When you put it this way, of course, both dreams sound like nightmares.  Neither liberals nor conservatives even dimly internalize Spiderman’s principle that “With great power comes great responsibility.” Both are epistemically vicious to the core, so habitually drunk with emotion they don’t even know what sober rationality looks like.  Frankly, I’d like to see both of these secular religions fade away like Norse mythology.  Since that’s unlikely to happen, however, I’m grateful to live in a world with an uneasy balance of power.  Or to be more precise, an uneasy balance of dominance.

* I suspect Robin Hanson will say that I’m conflating dominance and prestige.  Maybe a little, but when I picture “rhetorical dominance,” I’m picturing words and ideas that intimidate more than they inspire.  General point: You can have material prestige and rhetorical prestige as well as material dominance and rhetorical dominance.

Open This Content

The Supreme Court and the Second Amendment: Understanding the Court’s Landmark Decisions

The Second Amendment is one of most fundamental provisions of the Bill of Rights, and one of the most fiercely debated. Since it was first put to paper, legal scholars, gun owners and anti-gun activists have engaged in an endless discussion over the meaning and scope of the Second Amendment, and for most of that time, gun owners have been on the losing side of the argument.

Time and again, the pro- and anti-gun factions of American society have appealed to the Supreme Court, the last judge of the law, for a resolution of their differences. Except in its earliest ruling on the Second Amendment, the Supreme Court held that American citizens had no inherent right to bear arms. According to the highest court in the land, the Second Amendment only protected the states’ right to maintain a militia, not an individual’s right to possess firearms.

Gun owners were not the only ones affected by the Supreme Court’s earliest interpretation of the Second Amendment. Under the same ruling that allowed states to restrict gun ownership, states were also allowed to pass laws to favor certain religions, ban certain kinds of speech and outlaw certain kinds of assembly. By restricting the Second Amendment, the Supreme Court left the First Amendment seriously weakened for many years. In a very real way, the right to bear arms is the guarantor of all other rights, and any threat to the Second Amendment endangers the entire Bill of Rights.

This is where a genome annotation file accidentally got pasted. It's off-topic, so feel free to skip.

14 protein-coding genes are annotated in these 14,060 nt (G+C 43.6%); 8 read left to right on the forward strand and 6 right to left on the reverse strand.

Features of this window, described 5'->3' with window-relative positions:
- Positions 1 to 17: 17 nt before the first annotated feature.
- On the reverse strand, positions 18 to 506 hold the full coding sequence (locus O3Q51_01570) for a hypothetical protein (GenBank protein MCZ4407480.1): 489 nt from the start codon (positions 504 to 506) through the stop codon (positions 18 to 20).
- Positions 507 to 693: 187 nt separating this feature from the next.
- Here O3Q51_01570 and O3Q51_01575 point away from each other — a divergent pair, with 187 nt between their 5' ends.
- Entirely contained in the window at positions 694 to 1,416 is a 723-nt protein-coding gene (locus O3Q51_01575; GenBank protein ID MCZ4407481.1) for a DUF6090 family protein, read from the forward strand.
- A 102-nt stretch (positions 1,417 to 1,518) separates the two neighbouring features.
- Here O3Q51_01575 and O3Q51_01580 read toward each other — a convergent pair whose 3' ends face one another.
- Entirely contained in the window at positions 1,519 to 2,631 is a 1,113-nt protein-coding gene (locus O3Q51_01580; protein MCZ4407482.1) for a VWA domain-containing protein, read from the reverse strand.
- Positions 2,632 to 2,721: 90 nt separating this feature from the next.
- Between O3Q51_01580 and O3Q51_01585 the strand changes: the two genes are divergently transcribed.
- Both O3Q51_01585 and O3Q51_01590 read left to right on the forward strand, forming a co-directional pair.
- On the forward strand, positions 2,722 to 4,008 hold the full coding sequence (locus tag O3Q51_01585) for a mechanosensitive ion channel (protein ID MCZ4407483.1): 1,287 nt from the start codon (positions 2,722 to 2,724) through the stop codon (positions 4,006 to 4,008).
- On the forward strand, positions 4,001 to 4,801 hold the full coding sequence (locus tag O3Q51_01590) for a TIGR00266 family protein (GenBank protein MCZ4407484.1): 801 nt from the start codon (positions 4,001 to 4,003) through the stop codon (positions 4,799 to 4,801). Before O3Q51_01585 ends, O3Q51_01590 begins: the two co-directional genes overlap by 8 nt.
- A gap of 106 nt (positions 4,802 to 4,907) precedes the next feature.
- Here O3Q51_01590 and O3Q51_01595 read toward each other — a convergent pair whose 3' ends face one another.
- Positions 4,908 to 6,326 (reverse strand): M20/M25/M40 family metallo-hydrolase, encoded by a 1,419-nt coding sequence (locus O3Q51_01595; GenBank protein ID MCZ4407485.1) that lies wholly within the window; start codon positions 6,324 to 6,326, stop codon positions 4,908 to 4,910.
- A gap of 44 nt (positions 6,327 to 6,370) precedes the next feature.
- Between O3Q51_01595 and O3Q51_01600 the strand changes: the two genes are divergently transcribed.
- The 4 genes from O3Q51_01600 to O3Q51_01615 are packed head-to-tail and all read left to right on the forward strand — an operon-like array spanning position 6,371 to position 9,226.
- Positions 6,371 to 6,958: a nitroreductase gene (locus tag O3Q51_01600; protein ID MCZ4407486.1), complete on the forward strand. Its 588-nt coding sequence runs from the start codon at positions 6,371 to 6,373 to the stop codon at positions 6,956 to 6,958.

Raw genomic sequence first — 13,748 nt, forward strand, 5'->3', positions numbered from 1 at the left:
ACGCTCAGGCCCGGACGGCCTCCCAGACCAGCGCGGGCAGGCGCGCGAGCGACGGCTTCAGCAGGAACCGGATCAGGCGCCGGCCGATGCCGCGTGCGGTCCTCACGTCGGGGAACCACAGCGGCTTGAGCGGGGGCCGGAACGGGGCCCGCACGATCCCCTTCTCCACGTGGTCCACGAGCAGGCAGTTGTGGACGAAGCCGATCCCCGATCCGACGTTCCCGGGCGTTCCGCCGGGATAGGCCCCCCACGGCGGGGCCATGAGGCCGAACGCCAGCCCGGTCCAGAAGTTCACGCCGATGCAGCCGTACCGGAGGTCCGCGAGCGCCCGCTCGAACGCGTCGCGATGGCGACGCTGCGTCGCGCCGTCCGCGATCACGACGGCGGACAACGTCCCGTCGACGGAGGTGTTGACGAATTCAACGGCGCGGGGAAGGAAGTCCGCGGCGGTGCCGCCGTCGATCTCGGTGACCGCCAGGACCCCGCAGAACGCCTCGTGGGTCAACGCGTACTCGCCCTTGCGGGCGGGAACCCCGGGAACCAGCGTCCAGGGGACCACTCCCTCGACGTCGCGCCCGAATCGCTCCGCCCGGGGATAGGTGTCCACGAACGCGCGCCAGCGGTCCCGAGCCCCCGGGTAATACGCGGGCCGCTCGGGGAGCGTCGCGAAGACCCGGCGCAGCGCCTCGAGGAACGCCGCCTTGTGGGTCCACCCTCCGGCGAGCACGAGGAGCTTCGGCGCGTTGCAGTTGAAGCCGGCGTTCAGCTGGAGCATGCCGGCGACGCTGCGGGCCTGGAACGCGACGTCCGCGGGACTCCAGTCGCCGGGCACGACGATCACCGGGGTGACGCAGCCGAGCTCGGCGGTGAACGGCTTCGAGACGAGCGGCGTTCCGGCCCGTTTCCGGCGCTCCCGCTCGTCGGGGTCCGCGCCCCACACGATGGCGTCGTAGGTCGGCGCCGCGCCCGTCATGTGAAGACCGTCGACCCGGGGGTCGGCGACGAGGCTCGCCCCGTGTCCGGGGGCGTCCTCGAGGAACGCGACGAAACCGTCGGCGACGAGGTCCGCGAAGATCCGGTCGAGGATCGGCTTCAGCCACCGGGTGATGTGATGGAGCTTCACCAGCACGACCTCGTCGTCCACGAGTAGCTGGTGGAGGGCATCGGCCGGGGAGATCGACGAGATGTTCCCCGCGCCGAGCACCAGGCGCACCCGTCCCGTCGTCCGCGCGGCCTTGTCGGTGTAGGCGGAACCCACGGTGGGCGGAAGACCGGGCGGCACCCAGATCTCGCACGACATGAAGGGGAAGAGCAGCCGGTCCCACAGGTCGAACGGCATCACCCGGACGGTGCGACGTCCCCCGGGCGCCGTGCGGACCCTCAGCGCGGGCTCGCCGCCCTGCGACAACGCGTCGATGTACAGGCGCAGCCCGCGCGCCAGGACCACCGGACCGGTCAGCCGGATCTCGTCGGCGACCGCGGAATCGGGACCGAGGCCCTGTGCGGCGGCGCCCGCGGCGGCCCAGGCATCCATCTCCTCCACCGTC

It was only in 1925 that the Supreme Court ruled that states had to respect the First Amendment, guaranteeing freedom of speech, press, religion and assembly. It would take nearly another century for the Supreme Court to protect the Second Amendment from the states and to guarantee an individual’s inviolable right to keep and bear arms for hunting and self-defense.

As a gun owner and an American citizen, you have a duty to defend your rights. Simply exercising your right to gun ownership is not enough. It’s also imperative you learn the history of landmark Second Amendment Supreme Court cases that have decided and will continue to decide the scope of our gun rights in the years to come.

Continue reading The Supreme Court and the Second Amendment: Understanding the Court’s Landmark Decisions at Ammo.com.

Open This Content

Don’t Become Like The Evil Losers

There are many factors that contribute to a loser deciding to become an evil loser and shoot up a bunch of innocent (or even random guilty) people.

However, the statist knee-jerk reaction to enslave us all with “laws” for the acts of a few is just as bad as shooting into a crowd of innocent people. It absolutely is.

“Laws” kill people, including innocent people. That fact is swept under the rug by those who want to impose “laws”. All “laws” are enforced by death, no matter how trivial, but that’s not the only way they kill people.

If you are prevented from having the proper tools for defense when you need them, people may well die. Many already have.

If you advocate “laws” you are no better than those who gear up and go into a crowd and start shooting. Yes, some “laws” are less horrible than others– those are the unnecessary “laws”. But the very idea of– the superstitious belief in– “laws” is toxic to society. Don’t go down that path. You can be better than the evil losers. Act like it.

Open This Content